Salton Sea Symposium 2000
The following represents a modified version of a poster presented
at The Salton Sea Symposium, January 13-14, 2000,
Desert Hot Springs, California,
sponsored by the Salton Sea Authority.
Marie M. Coe, Paul M. Detwiler, Lindsay M. Harrington,
and Deborah M. Dexter
Center for Inland Waters and Department of Biology
San Diego State University
Benthic (bottom-dwelling) invertebrate animals form a major part of the diets of fish and many types of birds at the Salton Sea, and can be extremely numerous within different habitats. In fact, on submerged rocks, several thousand invertebrates can be collected from an area the size of a slice of bread! How are these animals collected from the different habitats? Our poster illustrates three techniques commonly used by ecologists for collecting animals: grab sampling, quadrat sampling, and sediment coring. In addition to depicting how we sampled the environments at the Salton Sea, we include images and natural history details of the animals collected by these methods.
Study Objective: To determine the seasonal abundance of benthic invertebrate animals within three major habitats of the Salton Sea:
The offshore environment is sampled by boat using a Ponar grab.
The rocky shore-line is an important habitat for many benthic animals.
Barnacle shell beaches also harbor a great abundance of animals.
Figure 1. Map of Study Sites.
Figure 2. Steps involved in sampling the animals living within the mud at the bottom of the Salton Sea.Grab Sampling Procedure
Grab Sampling Procedure
- Grabs taken at 2, 4, 6, 8, 10 and 12 m depth along each of the 3 transects
- 3 replicate grabs taken at each depth
- Ponar grab samples a 15 x 15 cm area
- Sample is rinsed through a 1 mm mesh sieve to remove the bulk of the sediment
- Remaining sediments and animals retained on the screen are removed and placed in preservative for sorting back at SDSU
Figure 3. Typical sediment sample obtained with grab during spring.
Notice the lighter colored sediment on the surface layer. This material is oxygenated by the burrowing activity of the pileworm Neanthes, whose tubes are seen at the right.
Figure 4. Animals of the offshore sediments.
A: The pileworm Neanthes succinea, the most abundant animal in the Sea, and food for fish and birds.
B: Closeup of head, note tentacles and 2 pairs of eyes.
C: SEM of a small marine worm, Streblospio benedicti.
D: S. benedicti (life size), 1/10 the size of the pileworm.
Barnacle-covered rock and algae-covered rock at Red Hill Marina are sampled using a scraping device which removes a 10 cm x 10 cm area from the rocks. Five replicates are taken from each habitat type.
The collected material is sieved through a 1 mm mesh to remove the mud and retain the animals.
At SDSU, animals in the samples are sorted, counted, and stored for future research. These jars contain 4,468 animals found within just one 10 x 10 cm scraping!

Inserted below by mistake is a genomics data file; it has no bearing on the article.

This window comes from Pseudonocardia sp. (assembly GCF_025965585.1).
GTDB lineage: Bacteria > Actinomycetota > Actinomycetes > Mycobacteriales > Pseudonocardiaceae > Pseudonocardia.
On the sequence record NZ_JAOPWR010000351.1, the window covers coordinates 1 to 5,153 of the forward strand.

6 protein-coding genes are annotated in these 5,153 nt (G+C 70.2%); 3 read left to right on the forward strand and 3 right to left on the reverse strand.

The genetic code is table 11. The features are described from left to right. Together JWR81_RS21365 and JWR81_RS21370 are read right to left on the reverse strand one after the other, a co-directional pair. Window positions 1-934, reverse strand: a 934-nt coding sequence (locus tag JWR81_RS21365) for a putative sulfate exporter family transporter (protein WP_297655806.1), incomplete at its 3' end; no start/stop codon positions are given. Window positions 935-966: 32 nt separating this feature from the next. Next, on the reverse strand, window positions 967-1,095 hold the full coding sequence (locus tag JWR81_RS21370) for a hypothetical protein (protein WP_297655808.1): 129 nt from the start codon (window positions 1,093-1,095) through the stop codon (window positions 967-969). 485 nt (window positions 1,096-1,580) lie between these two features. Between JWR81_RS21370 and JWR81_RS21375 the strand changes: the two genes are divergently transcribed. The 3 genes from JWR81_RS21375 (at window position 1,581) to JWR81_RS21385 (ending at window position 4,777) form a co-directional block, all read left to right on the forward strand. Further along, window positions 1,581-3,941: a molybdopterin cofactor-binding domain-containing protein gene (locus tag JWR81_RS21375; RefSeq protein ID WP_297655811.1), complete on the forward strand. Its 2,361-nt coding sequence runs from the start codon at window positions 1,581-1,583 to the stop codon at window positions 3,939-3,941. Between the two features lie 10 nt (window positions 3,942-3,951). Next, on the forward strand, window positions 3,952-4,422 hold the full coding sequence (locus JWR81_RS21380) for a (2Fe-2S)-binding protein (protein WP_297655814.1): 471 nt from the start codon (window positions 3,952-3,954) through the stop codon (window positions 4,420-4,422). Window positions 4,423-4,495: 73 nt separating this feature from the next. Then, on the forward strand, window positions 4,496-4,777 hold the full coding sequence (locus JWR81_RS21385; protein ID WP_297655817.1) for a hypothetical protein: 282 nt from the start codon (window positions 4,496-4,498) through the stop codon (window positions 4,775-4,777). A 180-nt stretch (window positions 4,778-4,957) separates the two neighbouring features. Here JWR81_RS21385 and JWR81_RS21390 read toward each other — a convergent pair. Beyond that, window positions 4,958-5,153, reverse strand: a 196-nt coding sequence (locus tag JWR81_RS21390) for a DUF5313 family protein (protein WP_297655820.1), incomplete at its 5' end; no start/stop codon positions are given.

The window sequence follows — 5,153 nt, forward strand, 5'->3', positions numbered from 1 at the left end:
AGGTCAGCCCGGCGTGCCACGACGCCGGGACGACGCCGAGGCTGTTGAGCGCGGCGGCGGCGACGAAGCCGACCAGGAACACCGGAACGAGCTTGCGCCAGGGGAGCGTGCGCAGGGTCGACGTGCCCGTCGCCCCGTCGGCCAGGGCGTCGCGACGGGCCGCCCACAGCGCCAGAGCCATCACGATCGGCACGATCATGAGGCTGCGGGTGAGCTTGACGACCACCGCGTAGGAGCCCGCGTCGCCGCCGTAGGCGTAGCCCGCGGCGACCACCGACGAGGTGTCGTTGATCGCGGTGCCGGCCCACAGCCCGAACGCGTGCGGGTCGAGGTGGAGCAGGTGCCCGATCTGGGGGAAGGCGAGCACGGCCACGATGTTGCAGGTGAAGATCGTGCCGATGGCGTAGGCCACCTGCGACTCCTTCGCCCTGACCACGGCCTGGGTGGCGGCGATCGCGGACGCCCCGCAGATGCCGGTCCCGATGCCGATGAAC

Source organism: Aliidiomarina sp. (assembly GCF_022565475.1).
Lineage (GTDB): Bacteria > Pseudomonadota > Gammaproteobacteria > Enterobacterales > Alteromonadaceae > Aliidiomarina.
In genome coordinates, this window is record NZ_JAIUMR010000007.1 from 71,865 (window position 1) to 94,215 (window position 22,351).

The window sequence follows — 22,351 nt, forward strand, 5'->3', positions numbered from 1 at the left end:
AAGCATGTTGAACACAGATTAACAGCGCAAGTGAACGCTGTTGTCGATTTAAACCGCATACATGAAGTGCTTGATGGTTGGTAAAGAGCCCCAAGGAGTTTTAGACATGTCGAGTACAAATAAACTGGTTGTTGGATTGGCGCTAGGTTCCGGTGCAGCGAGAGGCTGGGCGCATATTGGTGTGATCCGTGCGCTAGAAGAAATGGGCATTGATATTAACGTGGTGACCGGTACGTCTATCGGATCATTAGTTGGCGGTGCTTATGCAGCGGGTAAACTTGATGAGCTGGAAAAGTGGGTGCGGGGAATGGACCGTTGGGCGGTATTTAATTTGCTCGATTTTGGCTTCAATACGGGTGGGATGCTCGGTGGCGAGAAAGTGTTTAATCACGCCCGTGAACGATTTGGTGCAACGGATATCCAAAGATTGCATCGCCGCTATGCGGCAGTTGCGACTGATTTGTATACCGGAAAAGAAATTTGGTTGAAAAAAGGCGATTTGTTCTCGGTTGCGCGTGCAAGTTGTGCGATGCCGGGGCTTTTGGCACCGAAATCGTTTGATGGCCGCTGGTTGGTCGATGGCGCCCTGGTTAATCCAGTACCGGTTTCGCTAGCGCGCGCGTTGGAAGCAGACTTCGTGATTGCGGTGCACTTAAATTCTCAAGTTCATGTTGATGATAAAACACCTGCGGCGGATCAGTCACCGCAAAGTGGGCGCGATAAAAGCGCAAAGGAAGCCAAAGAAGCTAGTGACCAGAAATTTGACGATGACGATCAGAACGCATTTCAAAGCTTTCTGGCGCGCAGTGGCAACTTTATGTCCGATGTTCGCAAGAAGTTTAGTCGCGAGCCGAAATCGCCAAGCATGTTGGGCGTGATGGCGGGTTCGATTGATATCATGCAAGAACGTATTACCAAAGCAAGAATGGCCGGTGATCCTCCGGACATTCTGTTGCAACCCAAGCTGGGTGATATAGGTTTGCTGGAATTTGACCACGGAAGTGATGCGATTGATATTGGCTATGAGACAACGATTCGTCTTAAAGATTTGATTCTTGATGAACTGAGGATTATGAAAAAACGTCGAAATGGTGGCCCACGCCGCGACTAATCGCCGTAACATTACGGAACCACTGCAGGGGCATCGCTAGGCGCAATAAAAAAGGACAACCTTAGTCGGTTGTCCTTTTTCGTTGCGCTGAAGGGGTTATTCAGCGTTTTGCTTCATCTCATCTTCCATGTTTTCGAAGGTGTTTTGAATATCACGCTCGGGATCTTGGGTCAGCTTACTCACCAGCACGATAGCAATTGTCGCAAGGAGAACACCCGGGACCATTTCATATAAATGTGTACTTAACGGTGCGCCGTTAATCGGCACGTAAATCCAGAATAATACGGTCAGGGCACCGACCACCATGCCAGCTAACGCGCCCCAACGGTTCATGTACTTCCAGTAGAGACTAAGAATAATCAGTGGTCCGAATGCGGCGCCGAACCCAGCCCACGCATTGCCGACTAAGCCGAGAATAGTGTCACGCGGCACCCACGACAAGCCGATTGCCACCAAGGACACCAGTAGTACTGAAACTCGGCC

The amphipod Gammarus mucronatus is very abundant in rocky areas: 3,183 were found within a 10 x 10 cm area in July! Unlike its relatives the common "beach hoppers" or sand fleas, Gammarus spends its entire life underwater. It is also an important food for fish and shorebirds foraging at the Sea.
The Salton Sea is the only saline lake in the world with a resident barnacle. Balanus amphitrite was most likely introduced to the Sea on Navy seaplanes and buoys in the 1940's. This filter-feeding crustacean strains plankton from the water column with its setose (hairy) legs. Conditions in the Sea are favorable for its growth; density on rocks can reach 252,900 per m2.
Barnacle shells provide an important habitat for amphipods and Neanthes.
The amphipod Corophium louisianum lives in mud tubes attached to hard substrata, in empty barnacle shells, and in the silty mud. This tiny crustacean grows no larger than a grain of rice. Very little is known about its ecology in the Salton Sea, or in any habitat that it has been reported from.
A stainless steel core (area 0.01 m2) is used to sample barnacle shell sand to a 10 cm depth. Sand is sieved and Rose Bengal dye is added, to stain the tiny animals living between the grains of sand.
Sampling reproductive stages of Neanthes.
The pileworm Neanthes has an interesting strategy for reproducing. At night, worms swim to the surface for mass spawning and their bodies explode, releasing eggs and sperm into the water. To collect these reproductive worms, we use a 1 m diameter
plankton net towed just at the surface.
Most spawning occurred in March, when one 10-minute tow collected 286 worms! These would have provided a tasty meal for fish foraging that night.
Salton Sea Benthic Research Group
L-R: Greg Morris, Lindsay Harrington, Paul Detwiler,
Dr. Deborah Dexter. Not pictured: Marie Coe
For more information about the biology of the Salton Sea, please visit our website.